Clean energy accounts for 14 percent of country’s power in first half of 2013

The United States is slowly but surely making more impressive gains in the field of energy efficiency, with increasing numbers of American homeowners and businesses looking to adopt greener measures that will serve to reduce both harmful carbon dioxide emissions and costly monthly utility bills. Now, a new analysis from the government's Energy Information Administration (EIA) has helped to quantify exactly how much the country has improved in becoming more efficient.

Citing a new EIA study, Earth Techling reports that 14.2 percent of the energy used by Americans in the first half of 2013 was clean, generated from completely renewable sources. The data from a six-month period, spanning January to June of this year, shows that, compared to 2012:

  • Geothermal sources received a 3.4 percent bump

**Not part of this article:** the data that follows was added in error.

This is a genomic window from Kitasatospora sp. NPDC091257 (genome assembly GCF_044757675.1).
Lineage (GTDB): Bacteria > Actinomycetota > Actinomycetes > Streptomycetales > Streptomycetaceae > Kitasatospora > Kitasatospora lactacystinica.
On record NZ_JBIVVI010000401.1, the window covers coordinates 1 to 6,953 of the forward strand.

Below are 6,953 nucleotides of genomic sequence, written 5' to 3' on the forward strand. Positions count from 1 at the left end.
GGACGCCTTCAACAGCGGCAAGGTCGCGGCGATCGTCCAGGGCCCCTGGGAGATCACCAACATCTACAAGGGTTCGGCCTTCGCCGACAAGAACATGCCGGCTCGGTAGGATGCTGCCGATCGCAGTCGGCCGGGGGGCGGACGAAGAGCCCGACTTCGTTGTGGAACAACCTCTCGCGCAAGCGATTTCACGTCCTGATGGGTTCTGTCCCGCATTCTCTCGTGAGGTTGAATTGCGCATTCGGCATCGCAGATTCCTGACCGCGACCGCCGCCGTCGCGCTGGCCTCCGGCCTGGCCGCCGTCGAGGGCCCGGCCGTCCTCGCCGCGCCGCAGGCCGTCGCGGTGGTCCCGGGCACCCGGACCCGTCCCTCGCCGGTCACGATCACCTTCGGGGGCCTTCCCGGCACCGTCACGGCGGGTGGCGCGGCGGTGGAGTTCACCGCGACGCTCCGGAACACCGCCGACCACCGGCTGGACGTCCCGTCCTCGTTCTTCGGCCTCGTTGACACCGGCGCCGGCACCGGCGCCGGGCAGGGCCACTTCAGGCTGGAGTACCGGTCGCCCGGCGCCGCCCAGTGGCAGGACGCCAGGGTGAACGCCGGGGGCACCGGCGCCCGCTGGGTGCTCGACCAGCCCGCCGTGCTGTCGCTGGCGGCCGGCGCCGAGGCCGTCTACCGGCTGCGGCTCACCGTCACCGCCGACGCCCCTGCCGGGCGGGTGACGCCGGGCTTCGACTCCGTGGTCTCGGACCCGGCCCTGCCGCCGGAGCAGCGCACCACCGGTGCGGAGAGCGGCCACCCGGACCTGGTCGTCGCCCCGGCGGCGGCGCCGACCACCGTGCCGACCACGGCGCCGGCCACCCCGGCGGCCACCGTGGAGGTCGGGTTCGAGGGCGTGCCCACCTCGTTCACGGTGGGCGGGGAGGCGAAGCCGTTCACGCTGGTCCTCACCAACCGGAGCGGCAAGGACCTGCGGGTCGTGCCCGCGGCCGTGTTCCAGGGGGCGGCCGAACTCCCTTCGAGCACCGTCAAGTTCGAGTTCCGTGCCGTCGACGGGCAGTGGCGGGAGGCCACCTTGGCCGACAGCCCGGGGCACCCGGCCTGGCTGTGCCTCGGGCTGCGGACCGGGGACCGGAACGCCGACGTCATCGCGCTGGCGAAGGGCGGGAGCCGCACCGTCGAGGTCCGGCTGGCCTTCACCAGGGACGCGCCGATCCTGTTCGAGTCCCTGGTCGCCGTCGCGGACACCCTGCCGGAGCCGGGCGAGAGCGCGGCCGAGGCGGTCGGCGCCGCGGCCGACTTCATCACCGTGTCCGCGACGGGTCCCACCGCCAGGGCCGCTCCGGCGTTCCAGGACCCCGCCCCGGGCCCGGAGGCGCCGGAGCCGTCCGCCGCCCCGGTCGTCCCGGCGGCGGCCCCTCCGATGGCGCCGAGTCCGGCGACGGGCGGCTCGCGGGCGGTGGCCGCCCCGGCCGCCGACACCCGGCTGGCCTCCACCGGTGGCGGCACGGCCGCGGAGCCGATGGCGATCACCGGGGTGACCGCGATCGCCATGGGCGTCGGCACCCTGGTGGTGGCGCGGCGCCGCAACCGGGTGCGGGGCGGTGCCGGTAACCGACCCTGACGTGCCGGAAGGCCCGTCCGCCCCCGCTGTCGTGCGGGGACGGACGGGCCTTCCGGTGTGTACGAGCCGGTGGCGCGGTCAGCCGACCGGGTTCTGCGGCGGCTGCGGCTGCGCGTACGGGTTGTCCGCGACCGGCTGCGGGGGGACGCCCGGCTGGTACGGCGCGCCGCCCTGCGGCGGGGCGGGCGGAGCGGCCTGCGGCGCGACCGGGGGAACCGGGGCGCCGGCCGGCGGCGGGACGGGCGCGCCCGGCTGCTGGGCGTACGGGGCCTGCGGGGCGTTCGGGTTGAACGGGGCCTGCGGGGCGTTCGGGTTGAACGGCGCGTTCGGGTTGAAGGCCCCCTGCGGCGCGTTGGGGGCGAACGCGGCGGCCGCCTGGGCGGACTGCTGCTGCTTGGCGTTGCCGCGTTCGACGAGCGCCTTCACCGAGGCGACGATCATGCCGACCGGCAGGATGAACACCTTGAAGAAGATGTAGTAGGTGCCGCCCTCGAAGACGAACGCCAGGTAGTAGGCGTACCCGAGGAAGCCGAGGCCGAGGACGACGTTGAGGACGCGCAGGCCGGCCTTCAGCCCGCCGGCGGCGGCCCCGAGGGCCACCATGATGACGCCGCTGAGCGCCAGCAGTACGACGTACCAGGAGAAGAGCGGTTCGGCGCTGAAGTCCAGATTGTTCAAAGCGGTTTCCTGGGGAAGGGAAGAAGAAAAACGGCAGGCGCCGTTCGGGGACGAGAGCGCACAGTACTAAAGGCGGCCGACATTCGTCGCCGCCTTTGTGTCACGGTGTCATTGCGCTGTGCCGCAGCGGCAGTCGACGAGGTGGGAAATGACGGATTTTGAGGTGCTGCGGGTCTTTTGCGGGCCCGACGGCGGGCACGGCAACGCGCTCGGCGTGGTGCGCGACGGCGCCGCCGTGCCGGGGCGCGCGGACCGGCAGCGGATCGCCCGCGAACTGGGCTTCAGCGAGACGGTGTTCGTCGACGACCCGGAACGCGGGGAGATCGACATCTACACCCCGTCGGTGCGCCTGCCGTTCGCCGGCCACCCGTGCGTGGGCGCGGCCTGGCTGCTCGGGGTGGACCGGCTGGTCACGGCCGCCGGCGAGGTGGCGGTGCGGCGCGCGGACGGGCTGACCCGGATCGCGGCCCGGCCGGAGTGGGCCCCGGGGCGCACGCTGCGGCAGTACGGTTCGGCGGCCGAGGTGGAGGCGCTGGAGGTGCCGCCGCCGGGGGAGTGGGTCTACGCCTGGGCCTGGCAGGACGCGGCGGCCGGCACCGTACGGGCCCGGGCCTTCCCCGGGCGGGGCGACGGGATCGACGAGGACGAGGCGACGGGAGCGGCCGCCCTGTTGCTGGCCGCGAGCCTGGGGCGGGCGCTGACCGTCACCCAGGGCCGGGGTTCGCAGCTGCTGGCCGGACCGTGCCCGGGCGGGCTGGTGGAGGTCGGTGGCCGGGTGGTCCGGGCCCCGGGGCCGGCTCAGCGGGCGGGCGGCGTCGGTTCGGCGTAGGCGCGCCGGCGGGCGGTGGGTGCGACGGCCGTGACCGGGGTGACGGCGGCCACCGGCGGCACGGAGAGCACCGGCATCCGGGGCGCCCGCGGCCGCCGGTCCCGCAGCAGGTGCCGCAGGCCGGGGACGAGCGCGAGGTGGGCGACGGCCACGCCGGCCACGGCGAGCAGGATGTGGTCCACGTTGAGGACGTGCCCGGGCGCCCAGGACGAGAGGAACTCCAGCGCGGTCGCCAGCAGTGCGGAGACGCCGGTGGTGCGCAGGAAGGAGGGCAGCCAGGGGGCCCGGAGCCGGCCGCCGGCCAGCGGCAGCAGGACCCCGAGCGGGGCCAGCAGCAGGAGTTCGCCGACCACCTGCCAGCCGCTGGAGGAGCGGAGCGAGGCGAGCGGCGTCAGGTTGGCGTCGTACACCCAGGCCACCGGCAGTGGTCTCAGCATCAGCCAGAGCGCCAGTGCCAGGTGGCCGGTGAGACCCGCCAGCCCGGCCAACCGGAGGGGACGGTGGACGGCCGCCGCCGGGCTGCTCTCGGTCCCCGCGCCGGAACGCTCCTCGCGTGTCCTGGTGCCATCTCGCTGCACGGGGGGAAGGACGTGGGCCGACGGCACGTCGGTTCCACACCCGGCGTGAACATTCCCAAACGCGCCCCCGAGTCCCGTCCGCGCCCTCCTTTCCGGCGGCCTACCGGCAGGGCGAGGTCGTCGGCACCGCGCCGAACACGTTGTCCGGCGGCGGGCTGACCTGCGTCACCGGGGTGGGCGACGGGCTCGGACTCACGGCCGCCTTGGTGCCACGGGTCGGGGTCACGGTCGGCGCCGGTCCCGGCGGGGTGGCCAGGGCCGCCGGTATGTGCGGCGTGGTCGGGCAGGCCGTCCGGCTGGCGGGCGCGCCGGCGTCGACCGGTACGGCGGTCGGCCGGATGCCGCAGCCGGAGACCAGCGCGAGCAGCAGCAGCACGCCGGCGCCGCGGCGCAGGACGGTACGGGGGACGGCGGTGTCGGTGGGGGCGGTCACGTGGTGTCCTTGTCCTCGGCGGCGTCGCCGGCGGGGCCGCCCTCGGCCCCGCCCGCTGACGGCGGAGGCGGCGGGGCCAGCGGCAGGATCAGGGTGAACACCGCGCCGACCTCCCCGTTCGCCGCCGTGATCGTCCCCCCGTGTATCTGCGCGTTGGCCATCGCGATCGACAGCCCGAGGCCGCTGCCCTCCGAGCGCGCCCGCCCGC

• Solar energy increased by 56.9 percent
  • Wind power grew by 15.3 percent

"The growth of renewable energy over the past several years has been remarkable and with the right policies in place at the federal level, the potential for future growth will be much greater," said Amy Davidsen, U.S. Executive Director for The Climate Group, in an official statement.

The EIA also reveals that the number of renewable, non-hydro energy sources has nearly quadrupled its output over the last 10 years, from 2.05 percent to its current 7.71 percent.

Homeowners in Washington D.C. looking to live in energy efficient homes of their own are encouraged to schedule an appointment for a home inspection. DC home inspectors can identify ways in which a house may be consuming unnecessary amounts of power and can recommend steps to resolve these issues, leading to cheaper utility expenses in the long run.